Saturday, August 19, 2017

Feasting (and some political point-making?) at the 2017 Hong Kong Food Expo

Kumamon helps draws crowds to the Kumamoto 
products booth at this year's Hong Kong Food Expo
"Stick foods" ready to be eaten at the site!
Some of the food stuffs on sale (including the fish maw 
hanging in bunches at this booth) were on the pricey side!
Back in 2015, my favorite Pear (Fairy) made appearances at the Hong Kong Food Expo to help promote food products from eight eastern Japanese prefectures (including its home prefecture of Chiba).  Sadly, it was nowhere in sight when I attended this year's edition of the gastronomic fair, though I did spot other mascots (including one for a milk powder product) prancing about and portraits of Kumamon, Funassyi's senpai from Kumamoto, adorning more than one Japanese products booth.
In view of the general popularity of Japanese food and drink in Hong Kong, I actually don't think their presence was needed to boost sales at the food expo's Japanese booths.  In any case, it was quite noticeable -- especially in those sections of the exhibition halls where the booths were set up close to another -- how large the crowds were at the Japanese and South Korean food and drink booths, in contrast to those hawking food products from Mainland China.
Given what's taken place on the political front this week (with strong suspicions that the hand of Beijing is most definitely behind the blows dealt to Hong Kong's pro-democracy movement), the possibility can't be entirely ruled out that there was an element of protest involved in the decision of some of the local visitors to the Hong Kong Food Expo to give the Mainland Chinese booths a wide berth.  Something else that also can't be ruled out (and, actually, is probably more likely) is that there continues to be widespread worry among Hong Kongers over the safety of Chinese food products in the aftermath of the many major food scandals that have come to light in recent years.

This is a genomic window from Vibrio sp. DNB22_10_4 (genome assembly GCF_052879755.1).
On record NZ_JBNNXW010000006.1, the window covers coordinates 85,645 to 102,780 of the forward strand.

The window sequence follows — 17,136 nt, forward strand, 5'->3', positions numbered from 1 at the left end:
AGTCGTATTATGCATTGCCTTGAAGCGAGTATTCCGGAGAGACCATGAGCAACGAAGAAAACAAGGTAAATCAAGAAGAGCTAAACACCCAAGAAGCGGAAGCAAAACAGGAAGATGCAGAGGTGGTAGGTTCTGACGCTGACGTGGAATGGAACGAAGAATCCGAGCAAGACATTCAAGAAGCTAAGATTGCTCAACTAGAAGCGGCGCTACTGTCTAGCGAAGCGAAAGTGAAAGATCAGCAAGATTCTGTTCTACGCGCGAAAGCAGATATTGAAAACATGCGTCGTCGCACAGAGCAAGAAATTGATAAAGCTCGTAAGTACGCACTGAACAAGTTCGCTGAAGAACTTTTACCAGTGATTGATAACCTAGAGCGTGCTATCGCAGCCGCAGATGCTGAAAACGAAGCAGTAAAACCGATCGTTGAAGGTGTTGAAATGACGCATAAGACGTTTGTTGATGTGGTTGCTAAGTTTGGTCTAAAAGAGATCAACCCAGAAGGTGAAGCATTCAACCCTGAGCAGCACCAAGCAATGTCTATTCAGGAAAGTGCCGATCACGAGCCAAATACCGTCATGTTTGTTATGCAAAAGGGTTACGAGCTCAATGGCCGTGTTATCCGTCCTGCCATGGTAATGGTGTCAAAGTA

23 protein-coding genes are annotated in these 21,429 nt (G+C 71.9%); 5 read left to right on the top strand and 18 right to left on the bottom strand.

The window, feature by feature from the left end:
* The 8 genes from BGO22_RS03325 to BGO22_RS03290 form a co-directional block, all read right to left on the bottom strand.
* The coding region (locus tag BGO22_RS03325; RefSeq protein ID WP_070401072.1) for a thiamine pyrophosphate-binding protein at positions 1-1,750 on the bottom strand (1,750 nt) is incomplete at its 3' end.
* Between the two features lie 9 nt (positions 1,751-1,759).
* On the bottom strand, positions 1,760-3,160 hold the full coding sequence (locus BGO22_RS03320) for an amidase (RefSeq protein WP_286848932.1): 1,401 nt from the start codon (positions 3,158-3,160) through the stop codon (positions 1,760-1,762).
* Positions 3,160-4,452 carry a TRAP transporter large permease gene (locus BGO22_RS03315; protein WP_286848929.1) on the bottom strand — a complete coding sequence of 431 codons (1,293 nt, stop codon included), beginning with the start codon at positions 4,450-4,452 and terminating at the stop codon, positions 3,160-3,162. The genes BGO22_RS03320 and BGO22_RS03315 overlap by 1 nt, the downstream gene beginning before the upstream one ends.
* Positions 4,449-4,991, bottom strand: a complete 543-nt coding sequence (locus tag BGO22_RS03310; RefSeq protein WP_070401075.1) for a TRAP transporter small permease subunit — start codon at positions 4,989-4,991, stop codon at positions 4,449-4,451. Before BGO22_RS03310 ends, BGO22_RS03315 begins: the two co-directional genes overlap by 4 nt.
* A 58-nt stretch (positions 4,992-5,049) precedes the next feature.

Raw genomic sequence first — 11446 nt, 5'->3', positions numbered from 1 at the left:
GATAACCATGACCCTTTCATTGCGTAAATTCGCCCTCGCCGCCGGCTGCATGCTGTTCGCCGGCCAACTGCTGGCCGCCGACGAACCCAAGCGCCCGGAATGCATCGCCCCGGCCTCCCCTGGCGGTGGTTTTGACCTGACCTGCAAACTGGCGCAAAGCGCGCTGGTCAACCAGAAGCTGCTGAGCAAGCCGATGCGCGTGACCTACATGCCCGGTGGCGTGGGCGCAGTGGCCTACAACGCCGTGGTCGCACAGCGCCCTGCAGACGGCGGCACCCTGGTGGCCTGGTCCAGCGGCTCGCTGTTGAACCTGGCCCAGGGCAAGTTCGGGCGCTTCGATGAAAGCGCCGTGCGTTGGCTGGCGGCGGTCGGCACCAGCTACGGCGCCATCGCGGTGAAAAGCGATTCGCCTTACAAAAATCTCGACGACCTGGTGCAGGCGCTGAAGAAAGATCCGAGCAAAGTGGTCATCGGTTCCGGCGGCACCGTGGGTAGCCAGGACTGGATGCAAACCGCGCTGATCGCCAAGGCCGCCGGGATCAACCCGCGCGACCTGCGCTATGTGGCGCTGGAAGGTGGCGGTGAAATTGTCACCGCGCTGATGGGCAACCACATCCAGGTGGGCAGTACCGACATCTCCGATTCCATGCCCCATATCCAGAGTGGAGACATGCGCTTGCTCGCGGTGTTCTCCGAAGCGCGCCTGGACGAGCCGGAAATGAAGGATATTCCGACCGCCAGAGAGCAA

Whatever it is, Hong Kongers most definitely aren't turning their backs on Chinese food products bearing the imprint of Hong Kong and Taiwanese companies ("just" those from Mainland Chinese companies).  For, like those representing Japanese and South Korean companies and regions, many of the booths of those from Hong Kong and Taiwan -- and be they selling ready-to-eat foods or food products to be cooked post returning home -- attracted many eager buyers too.
While a good portion of the food fair goers ended up being laden with shopping (some of them packed up in trolley carts given to them by those companies whose products they bought a lot of -- either in quantity monetary terms, or both!), I ended up only taking one small bottle of yuzu-flavored honey (from Japan's Sugi Bee Garden).  This may seem like extremely paltry returns, considering that I ended up spending more than five hours at the Hong Kong Food Expo.
But, then, in that time, I also ended up sampling, outright eating and drinking quite a bit, including Japanese fruit-flavored honey drinks, melon, unagi kabayaki and green tea, Korean seaweed and (super) spicy rice cakes, a stick of grilled pineapple from a Taiwanese booth, a good-sized portion of abalone-flavored noodles (topped with two tiny but tasty abalone) and Malaysian Musang King durian ice cream.  Oh, and the feasting began with a raclette dish featuring melted cheese on boiled potatoes, a pickled gherkin, pickled onions and a generous slice of ham -- since there actually were lots of non-Asian foods available at the Hong Kong Food Expo too! ;b

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